I’m concluding my series on Henri Nouwen’s book Reaching Out: The Three Movements of the Spiritual Life with the final chapter from his first section, which deals with the movement from loneliness to solitude. For several days before I began reading this chapter, I had not responded well to events at home, such as my children acting like children, for goodness’ sake. Nouwen’s words at the beginning of this chapter (entitled “A Creative Response”) caught me up short:
As long as we are trying to run away from loneliness we are constantly looking for distractions with the inexhaustible need to be entertained and kept busy. We become the passive victims of a world asking for our idolizing attention. We become dependent on the shifting chain of events leading us into quick changes of mood, capricious behavior and, at times, revengeful violence. Then our life becomes a spastic and often destructive sequence of actions and reactions pulling us away from our inner selves. (34)
Nouwen calls this a “reactionary life style,” and it certainly can be easy for me to let myself slip into this pattern. (An “inexhaustible need to be entertained”? It was less than 48 hours ago that I stayed up until 1 a.m. watching the first season of Downton Abbey!) Because our inner lives are unmoored, and the distractions of life pull us in many directions, we think that we need to withdraw from distraction in order to be truly spiritual.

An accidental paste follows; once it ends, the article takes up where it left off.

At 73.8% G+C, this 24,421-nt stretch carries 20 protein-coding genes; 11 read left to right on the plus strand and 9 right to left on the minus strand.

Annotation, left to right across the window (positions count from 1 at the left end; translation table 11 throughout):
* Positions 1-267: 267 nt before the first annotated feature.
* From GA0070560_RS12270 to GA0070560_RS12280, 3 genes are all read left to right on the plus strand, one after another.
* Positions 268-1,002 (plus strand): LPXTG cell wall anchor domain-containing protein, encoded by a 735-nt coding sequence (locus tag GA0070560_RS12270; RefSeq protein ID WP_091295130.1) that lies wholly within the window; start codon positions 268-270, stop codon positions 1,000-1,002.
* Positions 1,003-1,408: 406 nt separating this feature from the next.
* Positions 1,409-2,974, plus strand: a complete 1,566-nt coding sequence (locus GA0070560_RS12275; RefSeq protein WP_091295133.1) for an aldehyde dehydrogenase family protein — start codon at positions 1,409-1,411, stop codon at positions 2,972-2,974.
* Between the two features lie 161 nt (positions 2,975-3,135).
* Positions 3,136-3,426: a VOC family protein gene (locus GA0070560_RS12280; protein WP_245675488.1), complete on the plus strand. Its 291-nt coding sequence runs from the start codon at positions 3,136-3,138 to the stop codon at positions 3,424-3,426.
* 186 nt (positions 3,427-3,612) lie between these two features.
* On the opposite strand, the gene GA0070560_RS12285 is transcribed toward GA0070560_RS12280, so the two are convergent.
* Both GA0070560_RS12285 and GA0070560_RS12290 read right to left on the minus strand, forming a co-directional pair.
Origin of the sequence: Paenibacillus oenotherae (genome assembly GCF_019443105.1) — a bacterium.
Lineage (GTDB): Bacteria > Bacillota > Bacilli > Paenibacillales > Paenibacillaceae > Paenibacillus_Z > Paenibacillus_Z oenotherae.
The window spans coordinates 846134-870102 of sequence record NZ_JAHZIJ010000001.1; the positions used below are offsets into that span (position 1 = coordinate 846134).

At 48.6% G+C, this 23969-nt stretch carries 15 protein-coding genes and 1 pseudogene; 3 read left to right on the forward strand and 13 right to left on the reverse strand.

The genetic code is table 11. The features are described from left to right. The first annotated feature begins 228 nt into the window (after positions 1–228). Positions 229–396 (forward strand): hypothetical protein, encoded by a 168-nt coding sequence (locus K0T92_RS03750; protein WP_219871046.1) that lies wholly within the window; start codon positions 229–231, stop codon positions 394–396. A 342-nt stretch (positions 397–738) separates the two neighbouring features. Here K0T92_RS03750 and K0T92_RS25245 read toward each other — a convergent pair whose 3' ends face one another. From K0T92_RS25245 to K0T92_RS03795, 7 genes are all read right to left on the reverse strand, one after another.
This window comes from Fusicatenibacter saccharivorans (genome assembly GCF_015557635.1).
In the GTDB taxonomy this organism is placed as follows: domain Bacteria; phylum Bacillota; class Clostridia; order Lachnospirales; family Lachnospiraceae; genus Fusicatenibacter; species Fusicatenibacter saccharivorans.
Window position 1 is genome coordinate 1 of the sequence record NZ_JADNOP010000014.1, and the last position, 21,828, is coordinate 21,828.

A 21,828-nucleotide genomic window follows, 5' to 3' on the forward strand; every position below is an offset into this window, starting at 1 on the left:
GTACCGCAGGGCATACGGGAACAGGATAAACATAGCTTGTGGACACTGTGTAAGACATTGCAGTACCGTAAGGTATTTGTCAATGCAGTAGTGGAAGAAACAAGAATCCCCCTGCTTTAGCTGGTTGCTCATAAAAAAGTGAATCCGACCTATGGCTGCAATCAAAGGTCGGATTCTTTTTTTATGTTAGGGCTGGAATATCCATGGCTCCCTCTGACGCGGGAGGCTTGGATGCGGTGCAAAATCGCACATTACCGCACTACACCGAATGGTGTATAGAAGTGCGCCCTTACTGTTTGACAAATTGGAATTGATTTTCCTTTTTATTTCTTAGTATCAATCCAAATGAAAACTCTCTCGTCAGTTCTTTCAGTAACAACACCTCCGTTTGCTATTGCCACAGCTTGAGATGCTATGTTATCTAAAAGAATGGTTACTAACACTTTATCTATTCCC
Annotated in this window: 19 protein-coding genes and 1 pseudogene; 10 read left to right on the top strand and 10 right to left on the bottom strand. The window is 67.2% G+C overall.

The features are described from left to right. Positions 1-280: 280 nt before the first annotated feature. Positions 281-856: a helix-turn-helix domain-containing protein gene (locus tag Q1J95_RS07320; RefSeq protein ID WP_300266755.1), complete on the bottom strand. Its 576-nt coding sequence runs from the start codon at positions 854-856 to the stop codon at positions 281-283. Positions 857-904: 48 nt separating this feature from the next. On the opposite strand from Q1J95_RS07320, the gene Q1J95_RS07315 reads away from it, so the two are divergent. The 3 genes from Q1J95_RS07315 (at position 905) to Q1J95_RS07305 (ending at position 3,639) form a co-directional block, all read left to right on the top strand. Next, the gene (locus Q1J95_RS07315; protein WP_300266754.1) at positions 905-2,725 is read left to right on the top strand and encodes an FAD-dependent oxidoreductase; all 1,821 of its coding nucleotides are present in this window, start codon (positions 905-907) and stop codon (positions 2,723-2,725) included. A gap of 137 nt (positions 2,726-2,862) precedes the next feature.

True solitude, however, pulls us in the opposite direction.
The movement from loneliness to solitude, therefore, is not a movement of a growing withdrawal from, but rather a movement toward, a deeper engagement in the burning issues of our time. The movement from loneliness to solitude is a movement that allows us to perceive interruptions as occasions for a conversion of heart, which makes our responsibilities a vocation instead of a burden, and which create the inner space where a compassionate solidarity with our fellow human beings becomes possible. (43)
If I understand Nouwen correctly, it’s not the distraction or the circumstances of life that cause us to be lonely, distracted, capricious, etc. He gives the example of the newspaper, which for one person can a wasteful use of time, but for another an opportunity for prayer and service. He returns again to Thomas Merton, who found himself becoming more engaged with the world as he gained a deeper solitude himself.
How do you respond to Nouwen’s suggestion that solitude draws us into a “a deeper engagement in the burning issues of our time”?
ClickÂ hereÂ for Part 1 of the series, entitledÂ Henri Nouwen: From Loneliness to Solitude.
ClickÂ hereÂ for Part 2 of the series, entitledÂ Henri Nouwen: Whatâ€™s the cure for loneliness?
About the author:
The former Associate Director for the Emerging Scholars Network, Micheal lives in Cincinnati with his wife and three children and works as a web manager for a national storage and organization company. He writes about work, vocation, and finding meaning in what you do at No Small Actors.